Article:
I wish I could stop caring about Twitter. The once-actually-kinda-great internet commons has become a carnival train wreck since Elon Musk purchased it last year – and try as I might, it is impossible to look away.
Threads was promising for a minute, and though engagement has fallen off a cliff, it still might be a viable escape route. But this week, Musk again took centerstage with another antic that is so ridiculous you can’t help but pay attention: he’s changing the app’s name from Twitter to “X.”
This man spent $44 billion on this website, and now he’s going to change the name, likely because he has an obsession with the name X going back to his PayPal days. The iconic blue bird is being tossed aside in favor of a nondescript black and white X logo. (To be fair, the new icon isn’t terrible, it’s just generic and probably untrademarkable. Oh, and it looks like another, less safe for work, breed of website out of context.)
While Musk’s reckless behavior is unique, his strategy, oddly, isn’t. Over the last several years, some of the biggest brands in the world have thrown their iconic names to the wayside in favor of a new, shiny moniker.
Most notably, HBO Max is now just Max – a move that discarded one of the strongest brands in entertainment in favor of the type of word you add at the end of a URL if you can’t get the one you wanted. On a smaller scale, Overstock.com just paid $21.5 million to buy the name and other IP from the bankrupt Bed Bath & Beyond, supposedly with the intention of taking it on as their own. (This is the same Overstock that spent millions in the last decade trying to rebrand as O.co, a failed endeavor that even included a stadium naming rights deal.)
Half a degree different, Facebook’s corporate parent is now Meta, and Google’s has been Alphabet since 2015. These sprawling companies wanted to separate their business from their products, but the results have been mixed. When mentioned out of context, both corporate names still often need the “parent company of…” modifier to make sure everybody understands what you’re talking about.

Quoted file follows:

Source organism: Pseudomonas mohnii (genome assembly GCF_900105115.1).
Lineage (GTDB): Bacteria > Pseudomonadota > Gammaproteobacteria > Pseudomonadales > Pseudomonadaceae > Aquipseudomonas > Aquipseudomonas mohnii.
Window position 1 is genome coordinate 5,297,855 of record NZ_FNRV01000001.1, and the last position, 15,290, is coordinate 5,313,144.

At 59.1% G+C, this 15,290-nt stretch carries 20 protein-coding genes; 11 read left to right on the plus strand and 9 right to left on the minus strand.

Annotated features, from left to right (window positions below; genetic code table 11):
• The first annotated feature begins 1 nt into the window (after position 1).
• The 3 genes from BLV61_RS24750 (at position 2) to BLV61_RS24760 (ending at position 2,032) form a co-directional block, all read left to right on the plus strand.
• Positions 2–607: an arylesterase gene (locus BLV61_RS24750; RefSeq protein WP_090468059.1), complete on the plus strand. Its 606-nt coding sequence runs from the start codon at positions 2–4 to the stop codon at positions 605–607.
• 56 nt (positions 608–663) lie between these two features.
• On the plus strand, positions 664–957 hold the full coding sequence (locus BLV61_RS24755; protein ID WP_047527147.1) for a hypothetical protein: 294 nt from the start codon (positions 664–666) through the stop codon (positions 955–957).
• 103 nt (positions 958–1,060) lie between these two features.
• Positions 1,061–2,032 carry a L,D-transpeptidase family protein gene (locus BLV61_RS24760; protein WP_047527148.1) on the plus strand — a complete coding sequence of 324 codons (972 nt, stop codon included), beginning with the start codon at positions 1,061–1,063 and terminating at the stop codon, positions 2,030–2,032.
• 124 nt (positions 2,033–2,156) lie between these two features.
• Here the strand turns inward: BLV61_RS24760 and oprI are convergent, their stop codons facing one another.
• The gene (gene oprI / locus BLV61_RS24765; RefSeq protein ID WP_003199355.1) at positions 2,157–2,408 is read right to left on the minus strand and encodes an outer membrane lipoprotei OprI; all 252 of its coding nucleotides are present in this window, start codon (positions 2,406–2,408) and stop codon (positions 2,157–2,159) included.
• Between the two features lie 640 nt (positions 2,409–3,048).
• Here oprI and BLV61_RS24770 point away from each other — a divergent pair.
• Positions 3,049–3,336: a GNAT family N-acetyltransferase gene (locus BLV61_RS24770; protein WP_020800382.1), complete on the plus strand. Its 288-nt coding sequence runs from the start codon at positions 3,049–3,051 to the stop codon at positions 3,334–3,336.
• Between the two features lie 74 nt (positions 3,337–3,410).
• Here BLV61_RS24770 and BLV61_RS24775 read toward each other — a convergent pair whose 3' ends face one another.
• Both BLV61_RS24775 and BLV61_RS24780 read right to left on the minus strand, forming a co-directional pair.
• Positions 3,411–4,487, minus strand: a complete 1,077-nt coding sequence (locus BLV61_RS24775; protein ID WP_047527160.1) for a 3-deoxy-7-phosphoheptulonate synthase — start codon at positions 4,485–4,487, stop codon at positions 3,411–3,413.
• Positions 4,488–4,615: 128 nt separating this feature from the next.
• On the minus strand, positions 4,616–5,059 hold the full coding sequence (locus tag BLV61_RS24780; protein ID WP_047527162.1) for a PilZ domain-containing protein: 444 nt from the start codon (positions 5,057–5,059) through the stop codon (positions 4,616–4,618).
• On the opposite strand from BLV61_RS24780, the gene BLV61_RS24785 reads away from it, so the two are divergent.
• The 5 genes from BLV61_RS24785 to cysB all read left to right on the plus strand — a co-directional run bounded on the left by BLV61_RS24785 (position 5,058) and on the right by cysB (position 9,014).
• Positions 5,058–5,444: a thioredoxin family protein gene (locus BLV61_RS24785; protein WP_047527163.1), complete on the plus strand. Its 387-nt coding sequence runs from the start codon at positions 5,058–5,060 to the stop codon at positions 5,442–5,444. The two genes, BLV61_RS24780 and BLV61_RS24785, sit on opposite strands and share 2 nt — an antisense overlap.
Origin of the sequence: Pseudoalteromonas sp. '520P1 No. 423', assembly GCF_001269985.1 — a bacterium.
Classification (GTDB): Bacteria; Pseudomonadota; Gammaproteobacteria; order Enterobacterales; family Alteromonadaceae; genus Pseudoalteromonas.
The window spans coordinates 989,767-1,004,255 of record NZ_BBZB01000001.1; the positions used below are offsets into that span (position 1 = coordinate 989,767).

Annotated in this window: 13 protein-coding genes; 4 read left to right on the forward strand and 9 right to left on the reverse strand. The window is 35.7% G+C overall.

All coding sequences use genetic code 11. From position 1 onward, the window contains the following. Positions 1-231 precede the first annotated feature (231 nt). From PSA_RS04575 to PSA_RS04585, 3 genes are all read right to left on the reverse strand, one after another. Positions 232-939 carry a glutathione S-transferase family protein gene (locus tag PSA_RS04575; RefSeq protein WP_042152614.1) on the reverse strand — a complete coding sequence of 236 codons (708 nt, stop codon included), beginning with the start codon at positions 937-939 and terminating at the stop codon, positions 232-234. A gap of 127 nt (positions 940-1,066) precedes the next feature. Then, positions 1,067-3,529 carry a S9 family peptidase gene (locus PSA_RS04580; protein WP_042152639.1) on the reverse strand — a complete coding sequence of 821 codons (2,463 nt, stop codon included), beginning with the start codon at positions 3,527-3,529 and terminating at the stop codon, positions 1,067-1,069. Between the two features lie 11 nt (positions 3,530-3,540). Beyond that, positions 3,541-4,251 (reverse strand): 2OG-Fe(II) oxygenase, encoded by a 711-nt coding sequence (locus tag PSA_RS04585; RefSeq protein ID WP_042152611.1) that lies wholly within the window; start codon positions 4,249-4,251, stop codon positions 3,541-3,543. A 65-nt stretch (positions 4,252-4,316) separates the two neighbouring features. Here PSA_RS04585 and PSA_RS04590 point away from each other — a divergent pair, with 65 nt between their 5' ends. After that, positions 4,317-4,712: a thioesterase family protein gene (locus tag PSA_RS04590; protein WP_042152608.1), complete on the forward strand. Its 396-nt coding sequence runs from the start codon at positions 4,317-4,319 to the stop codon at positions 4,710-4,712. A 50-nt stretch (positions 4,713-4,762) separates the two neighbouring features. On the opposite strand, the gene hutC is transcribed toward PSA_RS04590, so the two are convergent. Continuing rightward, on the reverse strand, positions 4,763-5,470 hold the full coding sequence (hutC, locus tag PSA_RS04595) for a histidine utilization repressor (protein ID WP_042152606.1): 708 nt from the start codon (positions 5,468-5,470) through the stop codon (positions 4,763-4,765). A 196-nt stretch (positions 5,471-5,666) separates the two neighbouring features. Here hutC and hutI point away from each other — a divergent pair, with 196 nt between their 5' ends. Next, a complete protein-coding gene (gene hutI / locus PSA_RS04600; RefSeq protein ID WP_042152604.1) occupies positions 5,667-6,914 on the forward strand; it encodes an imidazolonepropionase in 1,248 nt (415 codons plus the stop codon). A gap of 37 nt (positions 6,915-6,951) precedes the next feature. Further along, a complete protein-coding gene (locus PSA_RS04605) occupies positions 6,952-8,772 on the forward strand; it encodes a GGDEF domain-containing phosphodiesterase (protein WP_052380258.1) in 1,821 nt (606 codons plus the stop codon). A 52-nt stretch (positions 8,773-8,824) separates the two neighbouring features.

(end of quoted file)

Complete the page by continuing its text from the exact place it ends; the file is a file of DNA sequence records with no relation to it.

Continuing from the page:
Why do these companies discard such potent brands? I think there are two reasons.
The first is ego. New leadership likes to create new stuff. Build a bridge, and you get a ribbon cutting and your picture in the paper. Maintain a bridge, and you just get your paycheck. Musk and other executives want to show that they are innovating and that they can achieve success on their own terms instead of just coasting. Changing a brand’s name and identity is the quickest way to put your fingerprints on a company. (Restraint and simplicity leave much less evidence.)
Second, it appears that these executives have taken the wrong lesson from successful renaming initiatives. Apple Computer, Dunkin’ Donuts, and Starbucks Coffee have dropped the computers, donuts, and coffees from their names and become stronger brands because of it. Each of these companies kept the word that housed the brand equity and tossed aside the descriptor word. Dunkin’ didn’t try to become “Donuts” – they knew which part of their name was important and focused on it.
HBO Max did the opposite. The meat was in the HBO, not the Max. Now it’s just another app. Twitter is just the latest brand to go down the same path.
On the bright side of this, maybe changing Twitter’s name and icon will break the spell for me and some of my fellow legacy users. When it no longer comes up as I type “t…w…i…,” or scan for the familiar shade of blue on my screen, that added friction might be just enough to shake me loose for good. We’ll see.